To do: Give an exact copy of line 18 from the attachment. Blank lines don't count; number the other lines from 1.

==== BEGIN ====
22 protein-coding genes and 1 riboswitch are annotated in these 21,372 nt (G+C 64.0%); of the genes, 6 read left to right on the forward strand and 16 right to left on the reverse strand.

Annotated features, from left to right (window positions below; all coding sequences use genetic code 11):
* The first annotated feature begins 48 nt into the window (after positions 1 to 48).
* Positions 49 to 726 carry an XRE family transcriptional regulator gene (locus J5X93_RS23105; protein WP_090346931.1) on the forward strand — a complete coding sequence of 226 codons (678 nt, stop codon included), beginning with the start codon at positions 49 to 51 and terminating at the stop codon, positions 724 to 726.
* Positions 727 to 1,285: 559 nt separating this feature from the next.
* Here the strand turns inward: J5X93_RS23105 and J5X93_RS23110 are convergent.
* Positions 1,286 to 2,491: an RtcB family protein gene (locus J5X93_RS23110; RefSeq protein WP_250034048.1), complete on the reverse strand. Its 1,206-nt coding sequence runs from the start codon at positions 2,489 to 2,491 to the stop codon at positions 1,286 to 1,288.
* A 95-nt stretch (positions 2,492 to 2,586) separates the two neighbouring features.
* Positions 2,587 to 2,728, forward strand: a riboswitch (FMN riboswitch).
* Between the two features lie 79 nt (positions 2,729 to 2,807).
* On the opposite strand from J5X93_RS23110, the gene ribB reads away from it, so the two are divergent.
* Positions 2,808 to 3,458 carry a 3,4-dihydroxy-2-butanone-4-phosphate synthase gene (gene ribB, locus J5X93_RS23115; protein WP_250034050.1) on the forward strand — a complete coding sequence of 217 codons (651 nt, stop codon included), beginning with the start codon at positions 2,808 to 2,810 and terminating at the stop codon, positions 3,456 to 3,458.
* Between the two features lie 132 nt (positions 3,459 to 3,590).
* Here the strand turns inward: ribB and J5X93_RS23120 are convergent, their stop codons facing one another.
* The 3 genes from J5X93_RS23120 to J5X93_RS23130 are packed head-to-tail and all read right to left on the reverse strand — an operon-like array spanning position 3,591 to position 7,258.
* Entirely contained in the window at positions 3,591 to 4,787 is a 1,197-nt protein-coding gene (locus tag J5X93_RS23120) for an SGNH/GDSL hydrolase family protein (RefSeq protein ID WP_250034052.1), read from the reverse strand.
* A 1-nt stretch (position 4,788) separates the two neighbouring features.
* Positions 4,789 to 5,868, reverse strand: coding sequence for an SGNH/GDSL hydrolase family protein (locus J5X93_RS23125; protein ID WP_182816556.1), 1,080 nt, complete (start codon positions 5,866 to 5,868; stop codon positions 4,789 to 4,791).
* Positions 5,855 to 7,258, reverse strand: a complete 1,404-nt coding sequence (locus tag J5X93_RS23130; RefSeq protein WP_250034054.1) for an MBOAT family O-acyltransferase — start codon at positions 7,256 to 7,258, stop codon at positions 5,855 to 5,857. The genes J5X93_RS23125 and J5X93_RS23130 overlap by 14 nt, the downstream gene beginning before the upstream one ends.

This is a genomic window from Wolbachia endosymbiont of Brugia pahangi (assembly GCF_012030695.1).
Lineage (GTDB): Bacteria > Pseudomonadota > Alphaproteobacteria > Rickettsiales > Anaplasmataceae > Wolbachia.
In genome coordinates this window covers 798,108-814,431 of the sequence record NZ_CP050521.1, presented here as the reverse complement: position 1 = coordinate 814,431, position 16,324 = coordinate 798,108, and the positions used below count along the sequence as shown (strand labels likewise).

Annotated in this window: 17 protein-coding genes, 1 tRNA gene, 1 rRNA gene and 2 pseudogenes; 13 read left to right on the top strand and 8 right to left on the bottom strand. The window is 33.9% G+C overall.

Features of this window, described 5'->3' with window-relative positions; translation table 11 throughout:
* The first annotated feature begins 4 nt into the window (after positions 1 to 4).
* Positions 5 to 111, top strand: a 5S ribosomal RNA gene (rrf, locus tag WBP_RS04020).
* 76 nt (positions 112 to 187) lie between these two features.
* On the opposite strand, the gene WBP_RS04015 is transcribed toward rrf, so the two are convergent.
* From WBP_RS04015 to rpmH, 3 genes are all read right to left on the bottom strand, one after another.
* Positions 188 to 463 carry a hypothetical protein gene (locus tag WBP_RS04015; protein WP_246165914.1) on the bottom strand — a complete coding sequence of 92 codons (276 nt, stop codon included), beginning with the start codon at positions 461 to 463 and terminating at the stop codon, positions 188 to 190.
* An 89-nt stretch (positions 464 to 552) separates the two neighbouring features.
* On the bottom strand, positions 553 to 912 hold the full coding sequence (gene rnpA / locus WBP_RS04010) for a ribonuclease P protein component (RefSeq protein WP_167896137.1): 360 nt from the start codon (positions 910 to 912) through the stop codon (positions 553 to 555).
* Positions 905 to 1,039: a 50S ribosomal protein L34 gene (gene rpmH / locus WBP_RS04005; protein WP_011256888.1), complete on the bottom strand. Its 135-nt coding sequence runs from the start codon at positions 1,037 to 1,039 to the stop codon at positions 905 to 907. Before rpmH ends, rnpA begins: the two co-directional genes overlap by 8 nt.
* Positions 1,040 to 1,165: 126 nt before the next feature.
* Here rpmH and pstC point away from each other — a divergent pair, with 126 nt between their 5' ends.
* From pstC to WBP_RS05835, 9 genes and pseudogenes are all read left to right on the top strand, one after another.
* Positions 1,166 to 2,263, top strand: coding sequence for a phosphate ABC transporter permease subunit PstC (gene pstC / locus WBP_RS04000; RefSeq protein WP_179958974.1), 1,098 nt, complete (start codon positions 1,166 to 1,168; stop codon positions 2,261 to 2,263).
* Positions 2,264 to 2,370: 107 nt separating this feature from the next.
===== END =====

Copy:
* Positions 4,789 to 5,868, reverse strand: coding sequence for an SGNH/GDSL hydrolase family protein (locus J5X93_RS23125; protein ID WP_182816556.1), 1,080 nt, complete (start codon positions 5,866 to 5,868; stop codon positions 4,789 to 4,791).